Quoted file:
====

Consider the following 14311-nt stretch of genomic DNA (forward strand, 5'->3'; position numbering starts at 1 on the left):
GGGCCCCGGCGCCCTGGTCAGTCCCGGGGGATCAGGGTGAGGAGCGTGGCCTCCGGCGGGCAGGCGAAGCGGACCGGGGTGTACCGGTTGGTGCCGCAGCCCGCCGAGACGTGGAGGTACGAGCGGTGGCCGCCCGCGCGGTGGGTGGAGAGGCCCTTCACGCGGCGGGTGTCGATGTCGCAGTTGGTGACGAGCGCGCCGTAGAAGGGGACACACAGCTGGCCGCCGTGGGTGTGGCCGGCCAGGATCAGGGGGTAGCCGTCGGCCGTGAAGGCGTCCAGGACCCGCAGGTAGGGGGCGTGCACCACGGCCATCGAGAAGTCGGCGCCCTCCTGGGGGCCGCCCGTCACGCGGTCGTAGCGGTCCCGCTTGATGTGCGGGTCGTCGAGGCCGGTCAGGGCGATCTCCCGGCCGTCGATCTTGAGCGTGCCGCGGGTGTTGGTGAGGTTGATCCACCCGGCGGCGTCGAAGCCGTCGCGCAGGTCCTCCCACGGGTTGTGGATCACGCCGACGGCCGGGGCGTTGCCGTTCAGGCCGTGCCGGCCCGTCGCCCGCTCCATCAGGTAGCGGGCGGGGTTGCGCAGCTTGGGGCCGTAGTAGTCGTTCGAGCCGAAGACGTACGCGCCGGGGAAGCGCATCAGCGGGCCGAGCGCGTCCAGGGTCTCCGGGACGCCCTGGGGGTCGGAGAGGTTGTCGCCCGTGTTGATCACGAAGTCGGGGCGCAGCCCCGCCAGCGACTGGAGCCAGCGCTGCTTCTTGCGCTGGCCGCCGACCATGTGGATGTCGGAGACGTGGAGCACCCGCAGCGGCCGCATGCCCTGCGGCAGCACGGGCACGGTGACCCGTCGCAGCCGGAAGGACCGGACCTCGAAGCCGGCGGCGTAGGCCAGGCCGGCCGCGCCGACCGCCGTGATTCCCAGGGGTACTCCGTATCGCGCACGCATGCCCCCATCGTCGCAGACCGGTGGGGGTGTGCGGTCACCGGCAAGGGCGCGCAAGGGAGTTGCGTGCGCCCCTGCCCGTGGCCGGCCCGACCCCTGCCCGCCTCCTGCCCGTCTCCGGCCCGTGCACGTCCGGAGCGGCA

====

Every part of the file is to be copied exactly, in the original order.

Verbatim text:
Consider the following 14311-nt stretch of genomic DNA (forward strand, 5'->3'; position numbering starts at 1 on the left):
GGGCCCCGGCGCCCTGGTCAGTCCCGGGGGATCAGGGTGAGGAGCGTGGCCTCCGGCGGGCAGGCGAAGCGGACCGGGGTGTACCGGTTGGTGCCGCAGCCCGCCGAGACGTGGAGGTACGAGCGGTGGCCGCCCGCGCGGTGGGTGGAGAGGCCCTTCACGCGGCGGGTGTCGATGTCGCAGTTGGTGACGAGCGCGCCGTAGAAGGGGACACACAGCTGGCCGCCGTGGGTGTGGCCGGCCAGGATCAGGGGGTAGCCGTCGGCCGTGAAGGCGTCCAGGACCCGCAGGTAGGGGGCGTGCACCACGGCCATCGAGAAGTCGGCGCCCTCCTGGGGGCCGCCCGTCACGCGGTCGTAGCGGTCCCGCTTGATGTGCGGGTCGTCGAGGCCGGTCAGGGCGATCTCCCGGCCGTCGATCTTGAGCGTGCCGCGGGTGTTGGTGAGGTTGATCCACCCGGCGGCGTCGAAGCCGTCGCGCAGGTCCTCCCACGGGTTGTGGATCACGCCGACGGCCGGGGCGTTGCCGTTCAGGCCGTGCCGGCCCGTCGCCCGCTCCATCAGGTAGCGGGCGGGGTTGCGCAGCTTGGGGCCGTAGTAGTCGTTCGAGCCGAAGACGTACGCGCCGGGGAAGCGCATCAGCGGGCCGAGCGCGTCCAGGGTCTCCGGGACGCCCTGGGGGTCGGAGAGGTTGTCGCCCGTGTTGATCACGAAGTCGGGGCGCAGCCCCGCCAGCGACTGGAGCCAGCGCTGCTTCTTGCGCTGGCCGCCGACCATGTGGATGTCGGAGACGTGGAGCACCCGCAGCGGCCGCATGCCCTGCGGCAGCACGGGCACGGTGACCCGTCGCAGCCGGAAGGACCGGACCTCGAAGCCGGCGGCGTAGGCCAGGCCGGCCGCGCCGACCGCCGTGATTCCCAGGGGTACTCCGTATCGCGCACGCATGCCCCCATCGTCGCAGACCGGTGGGGGTGTGCGGTCACCGGCAAGGGCGCGCAAGGGAGTTGCGTGCGCCCCTGCCCGTGGCCGGCCCGACCCCTGCCCGCCTCCTGCCCGTCTCCGGCCCGTGCACGTCCGGAGCGGCA